The US “reset” policy sine 2009 did not create such dilemmas, although it perpetuates them and inhibits solutions. This and other dilemmas originated during the end-phase of the Bush administration, when the Iraq and Afghanistan wars–alongside the protracted deadlock with Iran–led the United States to chase after Russian help with those predicaments. This shortage of resources led to an undeclared US strategic disengagement from Europe’s eastern neighborhood. This also opened the window of opportunity for deeper Russian entrenchment and re-expansion in the Black Sea-South Caucasus region, ranging from Ukraine to Armenia and potentially beyond. In that region, Georgia stands exposed.
Georgia handles the issue of defense assistance carefully, avoiding any move that would put Washington on the spot. However, according to President Mikheil Saakashvili, “leaving Georgia defenseless does not help the situation. A defenseless Georgia is a big temptation for Russia….As part of ongoing security cooperation, we hope that the United States will help us with defensive weapons capabilities” (Newsweek, September 12).
Meanwhile, the US non-approval policy affects not only items for Georgia’s defense, but also some that are needed by Georgian troops in Afghanistan. These include, inter alia, M-4 infantry rifles and Humvee vehicles for in-country training. Georgia’s preference for the M-4 over the Kalashnikov is not merely “ideological” as has been suggested. Like the other NATO aspirants, Georgia wants to move toward a Western-model national force and feels justified to use the US M-4s, not Kalashnikovs, when operating alongside US troops, as in Afghanistan. While US training and some US equipment is provided for Georgian troops in Afghanistan, the non-approval policy apparently blocks delivery of even non-lethal equipment for Georgia’s defense. Most recently, a leading American manufacturer intended to conduct (on its own funding) a needs-assessment in Georgia for a radar system, had to desist as a result of the US non-approval policy.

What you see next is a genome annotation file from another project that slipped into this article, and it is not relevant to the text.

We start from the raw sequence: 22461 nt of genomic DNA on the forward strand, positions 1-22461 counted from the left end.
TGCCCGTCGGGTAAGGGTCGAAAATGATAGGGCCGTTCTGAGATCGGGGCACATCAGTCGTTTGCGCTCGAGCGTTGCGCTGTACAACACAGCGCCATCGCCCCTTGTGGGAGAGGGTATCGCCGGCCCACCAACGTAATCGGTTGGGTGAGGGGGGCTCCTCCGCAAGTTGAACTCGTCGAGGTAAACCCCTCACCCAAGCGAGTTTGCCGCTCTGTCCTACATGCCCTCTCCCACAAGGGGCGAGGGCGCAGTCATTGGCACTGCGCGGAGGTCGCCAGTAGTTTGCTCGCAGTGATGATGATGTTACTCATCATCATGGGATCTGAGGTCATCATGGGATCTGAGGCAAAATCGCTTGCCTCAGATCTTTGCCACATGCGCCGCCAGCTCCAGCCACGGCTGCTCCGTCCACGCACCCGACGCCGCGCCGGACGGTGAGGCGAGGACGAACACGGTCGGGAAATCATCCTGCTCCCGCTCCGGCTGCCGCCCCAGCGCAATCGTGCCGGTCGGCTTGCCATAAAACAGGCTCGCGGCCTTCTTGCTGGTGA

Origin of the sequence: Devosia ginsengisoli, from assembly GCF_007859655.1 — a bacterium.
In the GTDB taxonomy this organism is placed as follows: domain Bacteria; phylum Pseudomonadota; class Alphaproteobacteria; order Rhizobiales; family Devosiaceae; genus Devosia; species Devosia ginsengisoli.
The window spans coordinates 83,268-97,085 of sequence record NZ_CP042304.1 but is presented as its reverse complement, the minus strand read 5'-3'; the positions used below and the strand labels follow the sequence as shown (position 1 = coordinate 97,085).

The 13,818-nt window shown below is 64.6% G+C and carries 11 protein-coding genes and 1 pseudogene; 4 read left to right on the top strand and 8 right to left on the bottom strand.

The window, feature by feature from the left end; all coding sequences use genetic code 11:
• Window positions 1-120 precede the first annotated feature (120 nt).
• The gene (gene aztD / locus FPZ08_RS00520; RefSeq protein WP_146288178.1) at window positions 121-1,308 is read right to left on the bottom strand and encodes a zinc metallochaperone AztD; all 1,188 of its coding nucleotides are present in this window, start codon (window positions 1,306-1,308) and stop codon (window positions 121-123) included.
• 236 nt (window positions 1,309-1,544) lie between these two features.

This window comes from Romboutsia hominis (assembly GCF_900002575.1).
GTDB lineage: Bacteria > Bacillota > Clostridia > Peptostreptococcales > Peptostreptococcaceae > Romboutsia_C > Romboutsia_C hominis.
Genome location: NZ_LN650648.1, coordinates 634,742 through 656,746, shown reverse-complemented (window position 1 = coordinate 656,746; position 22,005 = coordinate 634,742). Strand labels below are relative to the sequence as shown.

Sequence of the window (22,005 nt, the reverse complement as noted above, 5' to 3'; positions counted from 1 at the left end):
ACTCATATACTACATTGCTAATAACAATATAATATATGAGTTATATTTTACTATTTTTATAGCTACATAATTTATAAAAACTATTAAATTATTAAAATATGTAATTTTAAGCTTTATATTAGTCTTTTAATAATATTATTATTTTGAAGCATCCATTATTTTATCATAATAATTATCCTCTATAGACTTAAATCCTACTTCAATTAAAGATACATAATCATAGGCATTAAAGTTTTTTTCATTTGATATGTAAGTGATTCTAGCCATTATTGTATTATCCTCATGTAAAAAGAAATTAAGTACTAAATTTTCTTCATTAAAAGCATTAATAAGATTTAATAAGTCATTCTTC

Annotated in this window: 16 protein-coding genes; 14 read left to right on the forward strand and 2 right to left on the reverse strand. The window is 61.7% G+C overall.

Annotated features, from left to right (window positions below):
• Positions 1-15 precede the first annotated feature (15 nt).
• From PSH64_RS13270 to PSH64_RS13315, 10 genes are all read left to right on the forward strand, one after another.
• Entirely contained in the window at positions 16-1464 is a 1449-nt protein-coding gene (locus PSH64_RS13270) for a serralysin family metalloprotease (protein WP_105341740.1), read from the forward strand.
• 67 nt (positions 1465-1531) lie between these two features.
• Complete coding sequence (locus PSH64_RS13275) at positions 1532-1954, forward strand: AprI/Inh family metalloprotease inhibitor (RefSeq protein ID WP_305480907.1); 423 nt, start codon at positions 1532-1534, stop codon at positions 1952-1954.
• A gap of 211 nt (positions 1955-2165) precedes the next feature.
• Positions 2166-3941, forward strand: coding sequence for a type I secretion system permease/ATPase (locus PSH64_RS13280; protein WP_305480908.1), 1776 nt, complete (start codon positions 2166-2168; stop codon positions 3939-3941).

US officials do not rule out equipping Georgia for national defense in an unspecified future. They claim, however, that Georgia needs “brains before muscle power [brawn]” in order to handle anti-tank or air-defense equipment. The oft-repeated phrase “brains before brawn” has become a standard justification for Washington’s de facto embargo on equipment for national defense. That phrase implies that Georgia needs a military doctrine and a qualified officer corps in order to use such capabilities effectively.
This argument has inherent merit when it comes to sophisticated systems. However, it needs to be accompanied by steps to remedy the problems to which it points. Georgia can hardly develop a full-fledged military doctrine without a clear picture of what may become available to its forces, in terms of equipment and troop training. Furthermore, the United States could easily (and at low cost) enlarge the number of slots for Georgians in US military service academies and advanced training programs. The current number of such slots is negligible, inconsistent with any notion of strategic partnership. Training assistance to Georgia for homeland defense (another low-cost type of assistance) has become a priority, apart from training for counterinsurgency in distant expeditionary operations. Unless accompanied by such measures, the catchphrase “brains before brawn” will continue to sound like an excuse for inaction, instead of a starting premise for supporting the national defense of a strategic-asset country.